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Harrison Medical Center offers new radiation treatment for cancer care

Harrison Medical Center has upgraded its radiation oncology treatment equipment and software to provide physicians and patients with more choice in treating complicated cancers. RapidArc technology is a new form of image-guided, intensity-modulated radiation therapy (IMRT) that improves tumor targeting and shapes the radiation dose so that it conforms more closely to the three-dimensional shape of the tumor. This means more dose to the tumor and less to surrounding healthy tissue.

The treatment has been available at Harrison for several months, and required an upgrade to the linear accelerator equipment. It can be used for all types of cancer, and typically for more complicated cases.

“It’s a huge advance in IMRT. For us, it will eventually be the IMRT treatment most commonly used,” said Dr. Charles Springate, a radiation oncologist at Harrison.

As part of the cancer diagnosis, the medical team generates three-dimensional diagnostic images (usually CT or MRI) of the patient’s anatomy. These images are used to specify the dose of radiation needed to treat the tumor. In some cases, treatment planning includes a simulation session to further localize the cancer.

During a RapidArc treatment, the linear accelerator rotates around the patient to deliver the radiation from nearly every angle. The radiation is shaped and reshaped as it is continuously delivered from virtually every angle in a 360-degree revolution around the patient. Treatment during a 360-degree revolution takes less than two minutes.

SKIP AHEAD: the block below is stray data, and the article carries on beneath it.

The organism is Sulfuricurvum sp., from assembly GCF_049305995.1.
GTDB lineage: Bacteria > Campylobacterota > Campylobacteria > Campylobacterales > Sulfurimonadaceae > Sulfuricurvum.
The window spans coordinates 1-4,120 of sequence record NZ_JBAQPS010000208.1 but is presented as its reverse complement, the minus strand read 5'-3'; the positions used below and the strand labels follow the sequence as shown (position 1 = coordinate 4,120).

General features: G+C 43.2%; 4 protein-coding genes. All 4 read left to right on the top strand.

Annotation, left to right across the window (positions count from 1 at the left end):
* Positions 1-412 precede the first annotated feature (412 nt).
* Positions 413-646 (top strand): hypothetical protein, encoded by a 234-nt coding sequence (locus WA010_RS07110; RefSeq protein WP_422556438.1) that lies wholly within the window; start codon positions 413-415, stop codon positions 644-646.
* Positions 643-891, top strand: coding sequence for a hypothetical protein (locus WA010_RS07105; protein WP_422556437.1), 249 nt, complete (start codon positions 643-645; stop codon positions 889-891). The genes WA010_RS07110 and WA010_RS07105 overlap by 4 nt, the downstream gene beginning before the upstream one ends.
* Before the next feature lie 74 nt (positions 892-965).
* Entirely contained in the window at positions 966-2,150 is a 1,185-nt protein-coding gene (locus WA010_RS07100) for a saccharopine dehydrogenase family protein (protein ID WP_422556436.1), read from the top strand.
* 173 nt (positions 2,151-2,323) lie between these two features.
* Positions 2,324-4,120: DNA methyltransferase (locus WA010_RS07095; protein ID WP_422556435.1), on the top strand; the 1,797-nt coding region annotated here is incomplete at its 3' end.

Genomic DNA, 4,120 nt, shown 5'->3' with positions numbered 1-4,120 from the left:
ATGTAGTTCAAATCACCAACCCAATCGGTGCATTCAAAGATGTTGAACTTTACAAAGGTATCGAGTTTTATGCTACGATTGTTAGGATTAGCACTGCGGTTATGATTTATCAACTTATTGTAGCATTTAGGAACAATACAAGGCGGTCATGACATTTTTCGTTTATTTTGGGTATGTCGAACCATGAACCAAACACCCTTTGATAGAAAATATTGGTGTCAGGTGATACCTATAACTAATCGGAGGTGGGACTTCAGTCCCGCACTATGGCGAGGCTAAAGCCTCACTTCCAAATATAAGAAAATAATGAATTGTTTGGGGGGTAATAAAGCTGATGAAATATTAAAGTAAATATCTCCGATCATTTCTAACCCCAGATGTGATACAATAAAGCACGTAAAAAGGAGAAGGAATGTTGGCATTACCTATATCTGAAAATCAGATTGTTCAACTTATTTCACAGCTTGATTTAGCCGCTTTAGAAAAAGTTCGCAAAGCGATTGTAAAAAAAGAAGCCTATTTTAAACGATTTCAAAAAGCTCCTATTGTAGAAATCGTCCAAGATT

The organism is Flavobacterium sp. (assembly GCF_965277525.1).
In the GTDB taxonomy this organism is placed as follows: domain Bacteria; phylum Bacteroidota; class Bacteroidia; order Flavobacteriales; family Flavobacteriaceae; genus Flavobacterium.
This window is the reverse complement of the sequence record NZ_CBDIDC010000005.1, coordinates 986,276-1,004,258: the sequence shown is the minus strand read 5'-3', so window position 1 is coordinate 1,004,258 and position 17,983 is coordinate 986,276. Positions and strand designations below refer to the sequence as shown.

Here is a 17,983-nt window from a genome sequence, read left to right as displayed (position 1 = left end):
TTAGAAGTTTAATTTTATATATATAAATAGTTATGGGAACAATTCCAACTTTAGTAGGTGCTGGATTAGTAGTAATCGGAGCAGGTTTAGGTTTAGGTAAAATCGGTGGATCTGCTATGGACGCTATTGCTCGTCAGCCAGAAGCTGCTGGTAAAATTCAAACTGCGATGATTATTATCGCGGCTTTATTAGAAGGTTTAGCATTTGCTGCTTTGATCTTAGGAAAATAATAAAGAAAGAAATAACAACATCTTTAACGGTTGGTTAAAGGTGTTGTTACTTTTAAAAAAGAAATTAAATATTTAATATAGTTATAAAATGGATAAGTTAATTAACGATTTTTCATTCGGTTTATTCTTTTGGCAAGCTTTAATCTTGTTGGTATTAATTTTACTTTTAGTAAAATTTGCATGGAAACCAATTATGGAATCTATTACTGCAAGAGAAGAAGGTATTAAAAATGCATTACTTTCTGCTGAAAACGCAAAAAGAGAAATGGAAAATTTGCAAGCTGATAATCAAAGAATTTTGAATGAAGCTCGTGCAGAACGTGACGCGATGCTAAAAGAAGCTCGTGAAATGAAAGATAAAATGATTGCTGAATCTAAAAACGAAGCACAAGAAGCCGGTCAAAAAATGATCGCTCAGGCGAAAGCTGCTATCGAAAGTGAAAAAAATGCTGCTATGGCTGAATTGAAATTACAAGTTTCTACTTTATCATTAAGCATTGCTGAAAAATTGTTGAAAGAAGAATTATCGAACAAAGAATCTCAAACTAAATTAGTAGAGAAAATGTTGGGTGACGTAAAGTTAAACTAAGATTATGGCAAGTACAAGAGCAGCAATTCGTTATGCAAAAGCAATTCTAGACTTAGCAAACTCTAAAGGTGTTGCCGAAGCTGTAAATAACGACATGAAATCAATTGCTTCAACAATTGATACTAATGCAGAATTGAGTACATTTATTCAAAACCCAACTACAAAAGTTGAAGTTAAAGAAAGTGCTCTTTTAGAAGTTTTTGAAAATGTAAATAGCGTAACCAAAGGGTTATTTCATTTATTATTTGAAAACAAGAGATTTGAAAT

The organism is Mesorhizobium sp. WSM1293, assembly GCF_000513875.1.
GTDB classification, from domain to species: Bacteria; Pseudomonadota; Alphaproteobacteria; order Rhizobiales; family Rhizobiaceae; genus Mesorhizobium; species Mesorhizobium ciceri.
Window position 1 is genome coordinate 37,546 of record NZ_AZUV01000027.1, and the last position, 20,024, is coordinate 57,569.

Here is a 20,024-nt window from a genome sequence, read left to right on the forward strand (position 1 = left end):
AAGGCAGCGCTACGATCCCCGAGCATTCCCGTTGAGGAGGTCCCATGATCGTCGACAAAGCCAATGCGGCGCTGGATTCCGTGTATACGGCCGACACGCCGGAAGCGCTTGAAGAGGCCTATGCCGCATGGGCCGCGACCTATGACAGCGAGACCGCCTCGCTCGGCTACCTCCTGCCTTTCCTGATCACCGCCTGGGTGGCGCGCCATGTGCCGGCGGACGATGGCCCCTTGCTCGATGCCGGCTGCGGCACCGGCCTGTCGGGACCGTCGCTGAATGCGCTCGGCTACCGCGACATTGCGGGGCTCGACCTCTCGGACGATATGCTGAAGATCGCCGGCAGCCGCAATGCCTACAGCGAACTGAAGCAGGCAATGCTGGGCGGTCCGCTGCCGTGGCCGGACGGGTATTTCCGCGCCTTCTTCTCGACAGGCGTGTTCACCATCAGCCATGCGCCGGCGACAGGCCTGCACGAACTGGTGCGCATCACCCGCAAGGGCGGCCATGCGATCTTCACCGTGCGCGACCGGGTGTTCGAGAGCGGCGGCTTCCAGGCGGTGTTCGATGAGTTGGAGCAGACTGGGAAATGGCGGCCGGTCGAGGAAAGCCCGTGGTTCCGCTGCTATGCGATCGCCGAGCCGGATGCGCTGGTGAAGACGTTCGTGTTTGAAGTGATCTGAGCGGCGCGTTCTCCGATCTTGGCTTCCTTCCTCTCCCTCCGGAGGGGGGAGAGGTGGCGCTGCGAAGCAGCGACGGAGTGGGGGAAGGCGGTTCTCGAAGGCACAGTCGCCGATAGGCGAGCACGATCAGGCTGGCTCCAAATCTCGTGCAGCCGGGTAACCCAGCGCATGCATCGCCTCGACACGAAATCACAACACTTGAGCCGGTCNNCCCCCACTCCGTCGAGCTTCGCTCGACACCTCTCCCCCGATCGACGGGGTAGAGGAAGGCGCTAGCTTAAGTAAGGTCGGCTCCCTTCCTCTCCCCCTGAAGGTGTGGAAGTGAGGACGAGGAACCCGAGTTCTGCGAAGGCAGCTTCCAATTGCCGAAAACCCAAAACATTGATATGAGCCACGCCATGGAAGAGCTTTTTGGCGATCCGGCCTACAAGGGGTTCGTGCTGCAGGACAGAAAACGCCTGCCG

The benefit to patients includes shorter treatment sessions — up to 85 percent shorter — from six or seven minutes to approximately one. Patients are immobilized for a shorter amount of time so there’s reduced discomfort due to reduced exposure to radiation. The technology can also mean cost-savings for the facility because of the shorter staffing time required.

“There’s virtually no downside to it,” Springate said. He noted that Harrison has several state-of-the-art technologies available for treatment of cancer. “Many places in Seattle don’t even have these,” he said.

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